July 6th - 1:00PM - Hall Theatre - Genius Party
July 7th - 9:45PM - Hall Theatre - Peur (s) Du Noir
July 9th - 3:00PM - J.A. De Seve - Peur (s) Du Noir
July 9th - 7:30PM - Hall Theatre - Idiots and Angels (Hosted by creator, Bill Plympton)
July 12th - 2:40PM - J.A. De Seve - Outer Limits Of Animation 2008 (Shorts from around the globe)
July 13th - 9:40PM - J.A. De Seve - From Inside
July 14th - 3:00PM - J.A. De Seve - From Inside
(Okay, who's the putz that programmed Batman: Gotham Knight to screen at the same time as the Ottawa Festival shorts?! ...sigh... guess I'll have to watch you at home on Blu-ray, Batman...)
Tickets go on sale July 2nd at 2PM at the Concordia Hall Theatre (Guy-Concordia Metro) and throughout the Admission Network at $7.50 each.
Directions:Hall Theatre - 1455 Maisonneuve O. (Guy Metro) Map and Directions
DB Clarke Theatre - 1455 Maisonneuve O. (Guy Metro) Map and Directions
J.A. De Seve - 1400 Maisonneuve O. (Guy Metro) Map and Directions
Previously on fps:
2007 Fantasia Line-Up
Batman: Gotham Knight Online
Genius Party Trailers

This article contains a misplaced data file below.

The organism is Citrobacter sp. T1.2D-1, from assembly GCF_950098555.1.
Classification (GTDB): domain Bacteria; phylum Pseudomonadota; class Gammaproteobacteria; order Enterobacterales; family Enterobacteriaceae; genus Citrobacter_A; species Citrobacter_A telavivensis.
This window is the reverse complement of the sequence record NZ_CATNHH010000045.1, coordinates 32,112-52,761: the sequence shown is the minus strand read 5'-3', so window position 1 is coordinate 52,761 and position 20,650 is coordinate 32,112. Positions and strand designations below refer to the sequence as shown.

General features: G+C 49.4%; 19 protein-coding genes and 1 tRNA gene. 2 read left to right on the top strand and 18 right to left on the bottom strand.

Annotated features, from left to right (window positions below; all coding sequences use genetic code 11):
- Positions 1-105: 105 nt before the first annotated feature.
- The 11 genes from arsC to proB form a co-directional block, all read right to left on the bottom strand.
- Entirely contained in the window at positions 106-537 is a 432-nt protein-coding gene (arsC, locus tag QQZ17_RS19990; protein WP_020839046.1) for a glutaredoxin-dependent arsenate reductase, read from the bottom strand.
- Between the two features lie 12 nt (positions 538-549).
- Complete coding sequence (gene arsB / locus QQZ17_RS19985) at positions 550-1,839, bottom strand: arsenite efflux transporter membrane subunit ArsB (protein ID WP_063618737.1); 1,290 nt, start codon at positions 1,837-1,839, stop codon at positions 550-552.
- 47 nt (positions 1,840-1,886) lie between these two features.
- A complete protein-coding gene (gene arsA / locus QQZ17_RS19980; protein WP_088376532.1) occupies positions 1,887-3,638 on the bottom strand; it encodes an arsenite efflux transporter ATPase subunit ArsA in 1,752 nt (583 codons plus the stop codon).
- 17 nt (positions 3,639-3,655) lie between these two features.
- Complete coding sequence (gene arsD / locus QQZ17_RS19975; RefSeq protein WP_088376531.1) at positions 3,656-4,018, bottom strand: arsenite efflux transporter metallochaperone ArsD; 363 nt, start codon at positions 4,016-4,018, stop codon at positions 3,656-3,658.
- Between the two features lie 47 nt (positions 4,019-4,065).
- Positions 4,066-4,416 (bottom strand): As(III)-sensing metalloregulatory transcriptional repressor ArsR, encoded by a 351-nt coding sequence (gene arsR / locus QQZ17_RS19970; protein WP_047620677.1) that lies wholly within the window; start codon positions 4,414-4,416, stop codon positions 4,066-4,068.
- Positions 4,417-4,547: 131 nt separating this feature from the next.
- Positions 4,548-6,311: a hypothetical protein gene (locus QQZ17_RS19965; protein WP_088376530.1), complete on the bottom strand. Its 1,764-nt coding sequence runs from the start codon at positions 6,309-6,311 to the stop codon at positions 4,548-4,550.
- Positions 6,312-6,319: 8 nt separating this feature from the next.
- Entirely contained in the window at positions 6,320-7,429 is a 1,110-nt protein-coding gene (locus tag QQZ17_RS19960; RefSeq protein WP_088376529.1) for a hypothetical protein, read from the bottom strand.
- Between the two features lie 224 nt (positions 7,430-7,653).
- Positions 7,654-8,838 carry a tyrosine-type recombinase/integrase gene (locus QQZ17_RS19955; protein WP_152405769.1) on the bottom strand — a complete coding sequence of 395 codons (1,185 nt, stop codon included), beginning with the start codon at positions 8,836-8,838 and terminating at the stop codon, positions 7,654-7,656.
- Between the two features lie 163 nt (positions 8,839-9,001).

Plymptoons: The Complete Early Works of Bill Plympton
February 14, 2008
The Japan Culture + Hyperculture festival at the Kennedy Center is the place to be in Washington D.C. this weekend for exciting anime. We've been falling all over ourselves because of Genius Party anthology for a while, and its North American premiere and the world premiere of Genius Party Beyond will be screening at the festival on Friday and Saturday. The other three anime screenings on Sunday are equally notable: it just depends on the type of animation you like to seek out. The east coast premieres of Appleseed: Ex Machina and The Piano Forest are firsts, but Five Centimeters Per Second, despite being listed as an east coast premiere, screened last November at WFAC.
Thanks to a head's up from Amid at Cartoon Brew.
Previously on fps
Masaaki Yuasa interview
Eiko Tanaka interview
September 28, 2007